DJR: Let people read your work. Remove your ego from the project. End of the day you're crafting a product that you want people to pay money for. If there is something wrong with it - you need to know and you need to fix it. As for publishers. The self-publishing route is very satisfying but very hard; writing the book is easy compared to the challenge of marketing and selling it. A mainstream publisher can help you achieve this - but the trade-off is you'll have to comply with how they see your book looking (re-writes or outright rejection).
5) RJS: You’ve created a role playing game (RPG), which is a very ingenious way to connect to a rather eclectic crowd that otherwise may not have exposure to your works. Explain more about this brilliant product.
DJR: Hey thank you for the kind words. Well, go back to 1996, I wanted to start running RPG sessions in the world of my books. I was writing God Seed back then. Felt like a good idea to align what I was playing with what I was writing. So I started to create some RPG systems and took my existing Call of Cthulhu players into this fusion of Lovecraft and William Gibson. The game systems grew and became the only thing we played. For years, it was heaven. But this was a disparate set of systems that only really worked together because we'd all been a part of their growth. Then in 2005 a new guy joined the group. Hagen Landsem. AKA GBH. Game Breaker Hagen. This pedantic sonnova bitch turned up and basically highlighted all the inconsistencies. The game fell apart that day. We never played it again. And I didn't contact Hagen for about a year. But during 2006 I had a bit of a brain wave and thought I could rework the systems into a consistent format. And whilst I was at it, why don't I bolt them into a totally new world. How about a Cthulhu Mythos Apocalypse. And that's what I did. Yellow Dawn - The Age of Hastur, is all about what happens when agents of the mythos inject aspects of Hastur / The King in Yellow into the Earthly reality. It's more than just an RPG. It's an entire world setting and a lot of GMs have been buying Yellow Dawn to use the setting with their own games. It has a heavy post-apocalyptic flavour, but there's also a host of other genres wrapped up within. Technology, crime and complex politics within the Living Cities. A whole bunch of stuff about the new Wilderness - survival, building settlements, and making things from scavenged resources - actually using character skills rather than having these points you never get to use. Dead City Runs are also popular. A twist on the idea of the Dungeon Crawl. There are Zombies, but this is a misnomer, brought about by survivors not knowing what else to call them. They're Infected. But to keep the game / and the setting / fresh the Infection can and should evolve. Just as the Influence of Hastur can warp and change local reality. The Infected can start as Zombies but as characters experience them, the truth is much more terrifying. You can read three novels for more flavour of this: Dog Eat Dog; The Black Lake and The Social Club. I've had a lot of good press for Yellow Dawn. I think folks can recognise how much work went into producing it. But also because there are some genuine USPs about the game that can work for any other system, especially if you like the idea of the character stepping out from the shadow of the player, interpersonal skills (First Contact) and technical and science skills having real value in the world. Hmm - hope that's not too much waffle. I'm happy to pick up questions from any folks who want to ask them via email, Twitter or Facebook. Or take a peek at the official webpage for Yellow Dawn, here: http://www.davidjrodger.com/yellowdawn.htm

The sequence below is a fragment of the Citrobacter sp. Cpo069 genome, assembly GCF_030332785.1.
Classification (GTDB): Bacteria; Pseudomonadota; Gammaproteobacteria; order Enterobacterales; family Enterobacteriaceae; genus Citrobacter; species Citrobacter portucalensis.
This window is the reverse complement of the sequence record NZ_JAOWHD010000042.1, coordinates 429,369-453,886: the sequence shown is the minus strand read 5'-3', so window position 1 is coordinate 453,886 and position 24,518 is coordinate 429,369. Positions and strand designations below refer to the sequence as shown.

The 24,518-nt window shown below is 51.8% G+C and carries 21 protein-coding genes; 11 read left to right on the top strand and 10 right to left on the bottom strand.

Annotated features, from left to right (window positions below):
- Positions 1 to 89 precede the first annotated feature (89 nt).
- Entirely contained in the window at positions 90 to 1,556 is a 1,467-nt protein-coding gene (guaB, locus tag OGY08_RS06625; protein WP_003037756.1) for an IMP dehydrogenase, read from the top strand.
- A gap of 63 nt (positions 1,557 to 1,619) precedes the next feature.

ABOUT THE AUTHOR
David J. Rodger is a British author of science fiction dark fantasy with eight novels under his belt. He is also the creator of Yellow Dawn - The Age of Hastur, an RPG that blends Cthulhu Mythos and Cyberpunk themes into a post-apocalyptic setting. His books cross many boundaries to deliver a new and exciting fusion of ideas and genres. Critics describe his work as character driven, richly plotted, delivering tension and drama with a quick narrative style, and punching far above his weight as an indie author. Each book is stand-alone and can be read in any order, but occupy a shared universe allowing you to build a deeper knowledge with every story. He has written for SFX and had short stories published in the UK, US and Canada. Represented by Floyd Hayes.
"Atmospheric and Creepy" - The Guardian
Official Website: http://www.davidjrodger.com/